Himalaya Spring 2019: Here We Go!

For climbers heading to the Himalaya this spring the magical date of April 1 has finally arrived. Today is the day that things really start to ramp up in Kathmandu as scores of climbers start to pour in. Over the next two weeks, things in the crowded Nepali capital will become even more hectic, with alpinists from around the globe coming and going. Most will spend a few days in the city collecting their gear, connecting with their team, and running last minute errands before he set off for the mountain. If they are climbing from the South Side, that means an eight to ten day trek to Base Camp. If they’re crossing the border into Tibet, they’ll have to wait a bit longer before setting out, but can eventually drive to directly to BC itself.

There will be a lot of stories to follow over the next two months as the season full gets underway, the teams acclimate to the altitude, and eventually launch summit bids. That won’t happen until mid-May or so, but until then there will be plenty of work to get done, including honing their rope skills, visiting the high camps and stocking them with gear and supplies, and learning to move at altitude. If all goes well, all of that effort will pay off with an eventual push to the top along once the spring weather has improved.

Speaking of weather, conditions are currently cold, windy, and wet in the Khumbu Valley heading to Everest. That’s pretty normal for this time of year, but things will start to warm up as the season progresses. The climbers already en route to Base Camp will find even the trek to be a challenging one right now, although warmer days and sunshine are just around the corner. Of course, mid-May is generally when things are at their best, which is why most climbers attempt Everest at the time of year. By June, the annual monsoon is typically in full swing, making the mountain an unpleasant place to be until the autumn.

As mentioned last week, we expect Everest to be especially busy this season, with the potential to reach more than one thousand summits. Personally, I think it may be a long shot to hit that number, but it seems highly likely that we’ll see last year’s record of 803 summits broken. There will be a lot of people on the mountain this year, and if a long weather window arrives the success rate will be high. But if the weather window is short and narrow, things could get very crowded when it comes time to make the push to the top. Last year, we had an unprecedented 11-day weather window, which seems unlikely to happen again. Typically, there is a three or four day window instead, with the possibility of a second one opening at a later date.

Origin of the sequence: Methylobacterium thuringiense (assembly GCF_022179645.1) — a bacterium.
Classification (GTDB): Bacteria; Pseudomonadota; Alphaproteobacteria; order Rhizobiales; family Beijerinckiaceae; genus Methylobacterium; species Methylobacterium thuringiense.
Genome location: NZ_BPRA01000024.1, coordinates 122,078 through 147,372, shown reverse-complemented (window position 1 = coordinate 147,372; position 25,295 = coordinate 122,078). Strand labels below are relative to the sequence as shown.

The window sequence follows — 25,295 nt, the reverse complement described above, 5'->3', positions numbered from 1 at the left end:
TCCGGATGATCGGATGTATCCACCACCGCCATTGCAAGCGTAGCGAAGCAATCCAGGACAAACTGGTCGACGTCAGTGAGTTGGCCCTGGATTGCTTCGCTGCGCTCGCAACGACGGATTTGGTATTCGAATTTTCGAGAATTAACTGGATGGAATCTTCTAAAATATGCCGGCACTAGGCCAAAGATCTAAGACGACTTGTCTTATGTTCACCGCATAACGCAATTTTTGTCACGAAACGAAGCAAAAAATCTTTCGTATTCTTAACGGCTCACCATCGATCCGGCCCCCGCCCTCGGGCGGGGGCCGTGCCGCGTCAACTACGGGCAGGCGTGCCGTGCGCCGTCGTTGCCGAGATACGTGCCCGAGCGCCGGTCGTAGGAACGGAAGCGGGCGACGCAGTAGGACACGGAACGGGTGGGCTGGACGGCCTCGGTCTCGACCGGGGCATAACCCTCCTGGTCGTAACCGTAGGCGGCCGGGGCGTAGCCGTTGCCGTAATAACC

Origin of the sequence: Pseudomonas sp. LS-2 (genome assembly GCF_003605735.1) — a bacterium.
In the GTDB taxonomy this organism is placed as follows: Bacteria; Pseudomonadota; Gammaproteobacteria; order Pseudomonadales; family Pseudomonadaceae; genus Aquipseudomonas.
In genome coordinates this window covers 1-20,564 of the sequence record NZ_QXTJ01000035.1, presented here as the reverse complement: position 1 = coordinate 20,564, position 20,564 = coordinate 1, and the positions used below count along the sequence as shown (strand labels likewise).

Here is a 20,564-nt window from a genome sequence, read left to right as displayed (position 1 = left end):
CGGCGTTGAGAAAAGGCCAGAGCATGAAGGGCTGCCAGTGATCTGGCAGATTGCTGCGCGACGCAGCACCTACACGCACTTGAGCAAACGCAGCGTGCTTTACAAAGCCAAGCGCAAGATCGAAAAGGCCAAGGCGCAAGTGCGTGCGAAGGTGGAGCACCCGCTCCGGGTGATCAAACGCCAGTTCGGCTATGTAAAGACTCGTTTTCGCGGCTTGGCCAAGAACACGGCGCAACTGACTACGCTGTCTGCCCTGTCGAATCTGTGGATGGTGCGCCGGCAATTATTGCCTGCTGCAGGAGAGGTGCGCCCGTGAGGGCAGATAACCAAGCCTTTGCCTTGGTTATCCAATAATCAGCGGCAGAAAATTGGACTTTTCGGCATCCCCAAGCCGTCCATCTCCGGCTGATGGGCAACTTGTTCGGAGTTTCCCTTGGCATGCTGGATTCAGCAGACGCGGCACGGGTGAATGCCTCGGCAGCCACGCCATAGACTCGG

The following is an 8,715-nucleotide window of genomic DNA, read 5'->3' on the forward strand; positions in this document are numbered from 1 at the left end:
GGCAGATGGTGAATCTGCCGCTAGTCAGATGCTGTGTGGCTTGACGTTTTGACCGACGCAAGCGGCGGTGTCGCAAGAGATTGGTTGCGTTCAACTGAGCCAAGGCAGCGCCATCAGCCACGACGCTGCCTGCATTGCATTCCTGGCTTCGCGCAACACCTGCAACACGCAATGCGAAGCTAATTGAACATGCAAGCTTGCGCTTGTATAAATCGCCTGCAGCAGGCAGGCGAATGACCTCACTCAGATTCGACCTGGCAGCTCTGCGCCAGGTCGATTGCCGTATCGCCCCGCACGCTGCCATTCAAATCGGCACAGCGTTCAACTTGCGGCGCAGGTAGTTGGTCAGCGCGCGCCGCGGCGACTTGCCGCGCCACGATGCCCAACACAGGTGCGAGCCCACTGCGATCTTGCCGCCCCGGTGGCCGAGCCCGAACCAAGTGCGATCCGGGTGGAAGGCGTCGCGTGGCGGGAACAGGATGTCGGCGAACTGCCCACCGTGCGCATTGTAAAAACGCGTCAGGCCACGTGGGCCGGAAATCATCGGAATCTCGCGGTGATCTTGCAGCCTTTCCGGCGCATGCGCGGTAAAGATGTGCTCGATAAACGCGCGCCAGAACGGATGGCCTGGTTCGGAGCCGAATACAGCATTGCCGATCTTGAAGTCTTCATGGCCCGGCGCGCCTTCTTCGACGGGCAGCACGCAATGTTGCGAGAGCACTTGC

This season there will be at least two teams of scientists on Everest and working in the Himalaya in general. One of those is sponsored by National Geographic, which hopes to make a documentary film about the expedition. Both squads will monitor the health of the region and look for signs of how climate change –– and man himself –– is impacting the the mountains. Both teams plan on reaching the summit of Everest, while one will send climbers to the top of Lhotse as well.

Right now, it is the calm before the storm in Kathmandu and the Khumbu Valley, although climbers have already started arriving on Annapurna. That mountain has become a popular destination for early season summits, so most of the teams heading there are already in BC or will reach that point soon. On Everest, the Sherpa support teams are quickly readying the tent-city for the arrival of clients as well, with the first climbers most likely set to arrive sometime next week. Until then, we’ll keep an eye on any important news that might arise and share updates on progress in the days and weeks ahead.

Kraig Becker